Entries will be accepted in three categories: two-dimensional, three-dimensional and digital, including video. For the first time, entries in literature (poetry and short stories) will also be accepted. Judges will evaluate entries not only on their artistic qualities, but also on whether they depict a valid scenario. Prizes include awards and exhibit opportunities.

Entries are due no later than April 15, 2010. For more information about the contest and to register online, visit the Langley Research Center at NASA.

NASA Environmentally Responsible Aviation Challenge

Posted on Monday, March 1, 2010 by for Extra Credit, Juniors, NASA, Seniors.

The Environmentally Responsible Aviation (ERA) project of the Integrated Systems Research Program, Aeronautics Research Mission Directorate, has announced a new student contest. The Green Aviation Student Challenge invites students to propose ideas and designs for future aircraft that use less fuel, produce less harmful emissions and make less noise.

The contest spans a full calendar year, so students have multiple opportunities to enter. The deadline for the first round is May 1, 2010. The second round deadlines are in December 2010.

Students are asked to submit a well-documented paper and a short video to explain their ideas. The ERA project intends to reward top-scoring students by airing their videos on NASA Web sites, and students may win a trip to an aviation event. Top college students may also earn a paid internship at a NASA center.

For more information, visit the Aeronautics Research Directorate at NASA.

2009 Miscellaneous Awards

Posted on Monday, June 22, 2009 by for ACT-SO, Awards, Miscellaneous, NASA.

  • Anika Ahmed
    was awarded Honorable Mention in the DNA Day competition sponsored by the American Society of Human Genetics.
  • Avner Aronov
    was awarded first place in the Con Edison Go Green Essay Contest and received $200.
  • Sadrach Pierre
    was awarded Outstanding Achievement in Chemistry at the Brooklyn High School Chemistry Day held on October 23rd, 2009 (10/23 a.k.a. "Mole Day") at Brooklyn College.
  • Sadrach Pierre
    was also declared a First Prize Winner and Gold Medalist in the 2009 New York City ACT-SO (Academic, Cultural, Technological, and Scientific Olympics) in the biochemistry category.
  • The teams of Farhana Pinki & Lima Nusrat and Sharmin Rahman & Michael Pimpinella
    were semifinalists in the NASA Dream Experience contest.
  • Farhana Pinki
    was selcted to participate in NASA’s INSPIRE Online Community and received a laptop computer. (INSPIRE stands for Interdisciplinary National Science Project Incorporating Research and Education Experience.)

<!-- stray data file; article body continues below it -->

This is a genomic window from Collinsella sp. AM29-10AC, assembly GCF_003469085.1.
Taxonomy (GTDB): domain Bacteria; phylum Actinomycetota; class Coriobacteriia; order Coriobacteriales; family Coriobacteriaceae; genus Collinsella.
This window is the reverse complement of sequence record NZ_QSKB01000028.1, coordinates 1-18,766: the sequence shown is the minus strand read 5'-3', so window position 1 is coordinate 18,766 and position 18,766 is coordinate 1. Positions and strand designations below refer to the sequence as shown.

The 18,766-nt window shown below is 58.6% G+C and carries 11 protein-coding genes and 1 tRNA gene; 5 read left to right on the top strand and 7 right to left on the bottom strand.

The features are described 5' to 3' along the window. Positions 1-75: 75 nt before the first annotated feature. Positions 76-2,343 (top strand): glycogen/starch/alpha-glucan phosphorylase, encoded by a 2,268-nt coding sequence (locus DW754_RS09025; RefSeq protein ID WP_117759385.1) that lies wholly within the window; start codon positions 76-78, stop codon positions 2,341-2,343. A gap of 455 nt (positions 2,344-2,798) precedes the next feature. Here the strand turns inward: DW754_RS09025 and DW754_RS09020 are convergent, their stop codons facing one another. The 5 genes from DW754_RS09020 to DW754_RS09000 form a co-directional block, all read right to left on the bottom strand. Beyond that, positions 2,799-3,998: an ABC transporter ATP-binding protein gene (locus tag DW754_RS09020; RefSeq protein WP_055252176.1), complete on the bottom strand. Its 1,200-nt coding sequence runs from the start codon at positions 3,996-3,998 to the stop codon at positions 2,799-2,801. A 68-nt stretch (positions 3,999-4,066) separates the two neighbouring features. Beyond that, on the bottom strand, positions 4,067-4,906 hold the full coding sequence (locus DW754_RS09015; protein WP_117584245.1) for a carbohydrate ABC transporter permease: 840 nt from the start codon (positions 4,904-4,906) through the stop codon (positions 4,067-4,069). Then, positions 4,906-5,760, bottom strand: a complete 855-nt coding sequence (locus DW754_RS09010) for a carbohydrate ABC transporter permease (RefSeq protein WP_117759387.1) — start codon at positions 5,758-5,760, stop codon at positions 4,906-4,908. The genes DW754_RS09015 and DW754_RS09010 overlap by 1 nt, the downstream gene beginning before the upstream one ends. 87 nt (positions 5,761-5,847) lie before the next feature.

2007 NASA Aeronautics Competition – Air Transportation in 2057

Posted on Wednesday, May 23, 2007 by for Awards, NASA.

In the fall of 2006, NASA’s Aeronautics Research Mission Directorate announced a new high school competition for the academic year. As part of NASA’s mission to inspire the next generation of engineers, scientists, and explorers, the contest invited students to think about how air and space travel may change over the next 50 years. In this international competition, Midwood was the only school with two winning teams. This accomplishment was recorded in the Weekly Activity Report at NASA’s Goddard Spaceflight Center (the official history of NASA events in the northeastern US).

  • Garbo Chiu and Ada Lau
    received a cash award of $750 for their second place essay.
  • Islam Soliman and Zahid Merchant
    received a cash award of $200 for their honorable mention essay.

1998 Miscellaneous Awards

Posted on Wednesday, June 24, 1998 by for Awards, Miscellaneous, NASA, NYCSEF.

  • Sohail Ahmed
    NASA/NSTA Mars Competition
  • Petros Benias
    NYCSEF Grand Prize (trip to ISEF in Fort Worth) & BioGenius Award; NYC Expo Science Fair: First Place; NY Academy of Sciences: Annals Award; International Science and Engineering Fair: Third Place, Medicine
  • Judy Dong
    NYC Expo Science Fair: First Place; American Association for Clinical Chemistry Award
  • Robert Chen
    NYCSEF Air Force Award & BioGenius Award
  • Hesky Fisher
    Polytech University Math, Science & Engineering Fair: Navy Award
  • Jared Jagdeo
    NYCSEF BioGenius Award; NYC Expo Science Fair: First Place; NAACP ACT/SO Award
  • Anna Kundel
    NYCSEF Navy Award & BioGenius Award
  • Jonathan Saukin
    NYC Expo Science Fair: First Place; Manhattan College Junior Engineering Technical Society Award
  • Paul Schwartz
    Polytech University Math, Science & Engineering Fair: Air Force Award
  • George Sclavos
    Eastern Analytical Convention: First Prize
  • Ronit Socoloff
    Weizman Institute Prize (Summer Research Internship in Israel)